I don’t know who said it first but I’m fond of the phrase, “Politics is Alaska’s second favorite indoor sport.” I’ll let readers decide for themselves what the first one is, but my point is that even when there’s not much to talk about people still talk about it (long-winded political office-holder bloggers included). So here goes…
Saturday, January 3, marked the 50th anniversary of Alaska statehood and also saw an unprecedented event, a mayor of the Municipality of Anchorage leaving office prior to the end of his term (not being sexist here, we just haven’t had a female mayor yet). The local paper covered the hand-off to our acting mayor, Matt Claman, and offered a nice send-off to Mark Begich in an editorial. But what does this mean to the rest of us?
Frankly, not much. As acting mayor, Mr. Claman can no longer vote on issues before the Assembly but can veto our actions. The mayor, along with numerous senior city officials, participates in the meetings and that will continue. There’s been some talk that the philosophical divide of the Assembly was six progressives and five conservatives and, with Mr. Claman out of the mix, the breakdown is now five-five and gridlock will therefore ensue. That certainly could occur but ignores that fact that the vast majority of Assembly votes are unanimous or nearly so. In fact, we had one month when every single item before the Assembly passed without a single dissenting vote and there aren’t many potentially divisive issues to address in the next several months.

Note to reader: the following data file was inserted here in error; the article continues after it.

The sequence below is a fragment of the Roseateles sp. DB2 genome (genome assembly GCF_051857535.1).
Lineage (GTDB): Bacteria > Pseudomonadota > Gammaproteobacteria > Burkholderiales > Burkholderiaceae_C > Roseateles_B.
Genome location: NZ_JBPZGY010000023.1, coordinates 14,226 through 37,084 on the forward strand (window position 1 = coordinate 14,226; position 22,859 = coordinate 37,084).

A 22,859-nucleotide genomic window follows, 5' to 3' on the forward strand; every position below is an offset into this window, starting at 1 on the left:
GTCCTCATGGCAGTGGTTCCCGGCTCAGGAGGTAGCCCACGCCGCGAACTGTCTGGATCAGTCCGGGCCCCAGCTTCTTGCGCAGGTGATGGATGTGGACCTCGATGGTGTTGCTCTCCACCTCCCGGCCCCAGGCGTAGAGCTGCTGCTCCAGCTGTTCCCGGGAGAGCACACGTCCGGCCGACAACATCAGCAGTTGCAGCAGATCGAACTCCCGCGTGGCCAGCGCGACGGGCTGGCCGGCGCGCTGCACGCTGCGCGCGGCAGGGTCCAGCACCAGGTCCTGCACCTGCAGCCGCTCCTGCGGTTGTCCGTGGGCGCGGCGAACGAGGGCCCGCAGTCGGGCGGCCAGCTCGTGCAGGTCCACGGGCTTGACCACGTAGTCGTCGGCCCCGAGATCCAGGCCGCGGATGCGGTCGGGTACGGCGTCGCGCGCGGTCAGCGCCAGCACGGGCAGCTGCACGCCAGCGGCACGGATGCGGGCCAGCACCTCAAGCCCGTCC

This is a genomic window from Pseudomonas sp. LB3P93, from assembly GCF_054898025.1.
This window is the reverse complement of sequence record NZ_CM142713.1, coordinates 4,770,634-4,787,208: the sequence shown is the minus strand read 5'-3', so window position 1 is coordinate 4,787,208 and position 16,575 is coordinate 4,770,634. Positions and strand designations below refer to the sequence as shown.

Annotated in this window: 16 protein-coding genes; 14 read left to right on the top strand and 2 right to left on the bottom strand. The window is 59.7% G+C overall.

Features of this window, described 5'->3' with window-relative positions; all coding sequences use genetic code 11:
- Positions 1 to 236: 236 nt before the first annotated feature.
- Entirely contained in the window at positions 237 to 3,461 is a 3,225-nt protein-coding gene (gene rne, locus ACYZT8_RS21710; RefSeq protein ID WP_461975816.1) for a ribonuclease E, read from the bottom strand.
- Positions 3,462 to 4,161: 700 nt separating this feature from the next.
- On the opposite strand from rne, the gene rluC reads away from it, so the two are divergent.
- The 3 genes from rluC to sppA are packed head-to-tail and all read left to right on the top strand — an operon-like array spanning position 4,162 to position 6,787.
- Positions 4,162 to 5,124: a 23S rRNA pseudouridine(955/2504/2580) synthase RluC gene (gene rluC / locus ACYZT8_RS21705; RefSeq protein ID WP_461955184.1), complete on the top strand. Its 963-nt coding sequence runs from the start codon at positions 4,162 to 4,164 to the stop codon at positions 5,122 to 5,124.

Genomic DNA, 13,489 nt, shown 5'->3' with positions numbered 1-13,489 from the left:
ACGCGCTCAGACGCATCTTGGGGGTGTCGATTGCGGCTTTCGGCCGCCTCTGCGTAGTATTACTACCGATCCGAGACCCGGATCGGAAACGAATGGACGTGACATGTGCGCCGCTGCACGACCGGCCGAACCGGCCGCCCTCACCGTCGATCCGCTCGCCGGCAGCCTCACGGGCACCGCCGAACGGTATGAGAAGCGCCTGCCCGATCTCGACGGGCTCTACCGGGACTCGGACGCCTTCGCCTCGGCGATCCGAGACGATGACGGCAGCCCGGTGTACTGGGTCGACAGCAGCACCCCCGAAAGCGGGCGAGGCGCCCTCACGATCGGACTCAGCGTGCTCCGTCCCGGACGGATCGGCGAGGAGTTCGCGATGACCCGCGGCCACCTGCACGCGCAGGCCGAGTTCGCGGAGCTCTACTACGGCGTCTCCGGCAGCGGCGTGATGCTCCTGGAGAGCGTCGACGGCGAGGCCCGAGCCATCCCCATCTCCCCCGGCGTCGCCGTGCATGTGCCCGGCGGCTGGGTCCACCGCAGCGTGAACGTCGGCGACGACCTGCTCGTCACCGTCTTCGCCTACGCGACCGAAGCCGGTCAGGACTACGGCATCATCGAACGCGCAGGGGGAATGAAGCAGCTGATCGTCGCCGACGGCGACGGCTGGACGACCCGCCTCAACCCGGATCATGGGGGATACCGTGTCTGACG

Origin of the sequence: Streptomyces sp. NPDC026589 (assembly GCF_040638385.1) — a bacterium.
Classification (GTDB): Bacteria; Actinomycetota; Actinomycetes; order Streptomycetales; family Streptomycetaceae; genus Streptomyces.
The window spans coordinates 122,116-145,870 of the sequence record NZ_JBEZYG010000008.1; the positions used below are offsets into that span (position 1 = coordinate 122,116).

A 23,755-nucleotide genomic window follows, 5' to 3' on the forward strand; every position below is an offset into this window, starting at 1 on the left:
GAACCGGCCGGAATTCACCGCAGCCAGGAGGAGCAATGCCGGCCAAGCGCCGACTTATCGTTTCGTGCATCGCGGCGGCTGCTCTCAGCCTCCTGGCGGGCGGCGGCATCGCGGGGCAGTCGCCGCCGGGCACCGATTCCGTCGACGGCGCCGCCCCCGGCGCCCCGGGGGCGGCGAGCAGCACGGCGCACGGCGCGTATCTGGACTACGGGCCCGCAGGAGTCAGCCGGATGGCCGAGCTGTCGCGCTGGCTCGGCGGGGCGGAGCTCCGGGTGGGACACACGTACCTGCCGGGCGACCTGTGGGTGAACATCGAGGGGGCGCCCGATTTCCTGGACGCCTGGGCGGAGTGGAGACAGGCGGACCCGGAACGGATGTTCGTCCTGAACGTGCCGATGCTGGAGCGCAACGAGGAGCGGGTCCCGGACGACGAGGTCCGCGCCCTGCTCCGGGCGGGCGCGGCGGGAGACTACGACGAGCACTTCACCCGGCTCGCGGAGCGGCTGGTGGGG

Furthermore, while it’s tempting to neatly divide people into easily-defined groups the lines are so frequently blurred it can quickly become a meaningless exercise. That said, as I mentioned in a previous post, the five conservatives appear to have agreed to vote against any fiscal issue that could conceivably be construed as increasing taxes with the apparent belief that this will give their preferred candidate an advantage in the April election. This leaves me to wonder how bond measures will fare – will five of my colleagues draw a line in the sand and prevent any bond measures from being on the ballot this year? It’s an intriguing question.
Complicating this is the remarkable trait common to so many of us political types; give us a little power and we seem to want more. Questions of who would be acting mayor, acting Assembly chair and even acting Assembly vice-chair have been swirling for months and haven’t stopped yet. I received a call Friday from one my colleagues lobbying for support of his serving as the acting vice-chair. (As an aside, my reading of the charter is that we don’t have to elect anyone to such a post as the acting chair can pick whomever she chooses to fill her shoes when necessary. No reason we couldn’t do it anyway, though.)
Anyway, my prediction is that Assembly matters will be rather mundane over the next several months but that a few issues will become fodder for discussion in the election. One will be when the green property value assessment cards are sent in the mail, another will be first quarter budget revisions and others are anyone’s guess. Feel free to offer yours!
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